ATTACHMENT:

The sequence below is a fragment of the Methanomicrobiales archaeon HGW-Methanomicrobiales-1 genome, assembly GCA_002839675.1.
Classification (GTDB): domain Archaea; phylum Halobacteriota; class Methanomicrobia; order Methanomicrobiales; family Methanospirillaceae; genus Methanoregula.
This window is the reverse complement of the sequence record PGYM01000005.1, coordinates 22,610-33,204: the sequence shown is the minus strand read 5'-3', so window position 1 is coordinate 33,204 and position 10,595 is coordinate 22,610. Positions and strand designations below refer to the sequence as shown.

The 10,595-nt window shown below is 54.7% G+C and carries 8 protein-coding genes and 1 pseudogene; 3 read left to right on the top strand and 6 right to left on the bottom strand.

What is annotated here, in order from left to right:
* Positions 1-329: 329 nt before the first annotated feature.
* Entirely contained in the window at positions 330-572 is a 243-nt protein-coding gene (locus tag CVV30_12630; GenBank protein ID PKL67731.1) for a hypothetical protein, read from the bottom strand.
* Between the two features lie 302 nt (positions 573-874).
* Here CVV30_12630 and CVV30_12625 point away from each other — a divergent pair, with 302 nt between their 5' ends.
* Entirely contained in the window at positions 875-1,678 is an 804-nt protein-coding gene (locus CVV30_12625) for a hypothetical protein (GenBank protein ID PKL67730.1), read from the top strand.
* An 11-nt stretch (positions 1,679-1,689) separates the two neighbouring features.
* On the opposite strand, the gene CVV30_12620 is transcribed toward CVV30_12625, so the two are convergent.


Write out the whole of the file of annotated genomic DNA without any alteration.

The sequence below is a fragment of the Methanomicrobiales archaeon HGW-Methanomicrobiales-1 genome, assembly GCA_002839675.1.
Classification (GTDB): domain Archaea; phylum Halobacteriota; class Methanomicrobia; order Methanomicrobiales; family Methanospirillaceae; genus Methanoregula.
This window is the reverse complement of the sequence record PGYM01000005.1, coordinates 22,610-33,204: the sequence shown is the minus strand read 5'-3', so window position 1 is coordinate 33,204 and position 10,595 is coordinate 22,610. Positions and strand designations below refer to the sequence as shown.

The 10,595-nt window shown below is 54.7% G+C and carries 8 protein-coding genes and 1 pseudogene; 3 read left to right on the top strand and 6 right to left on the bottom strand.

What is annotated here, in order from left to right:
* Positions 1-329: 329 nt before the first annotated feature.
* Entirely contained in the window at positions 330-572 is a 243-nt protein-coding gene (locus tag CVV30_12630; GenBank protein ID PKL67731.1) for a hypothetical protein, read from the bottom strand.
* Between the two features lie 302 nt (positions 573-874).
* Here CVV30_12630 and CVV30_12625 point away from each other — a divergent pair, with 302 nt between their 5' ends.
* Entirely contained in the window at positions 875-1,678 is an 804-nt protein-coding gene (locus CVV30_12625) for a hypothetical protein (GenBank protein ID PKL67730.1), read from the top strand.
* An 11-nt stretch (positions 1,679-1,689) separates the two neighbouring features.
* On the opposite strand, the gene CVV30_12620 is transcribed toward CVV30_12625, so the two are convergent.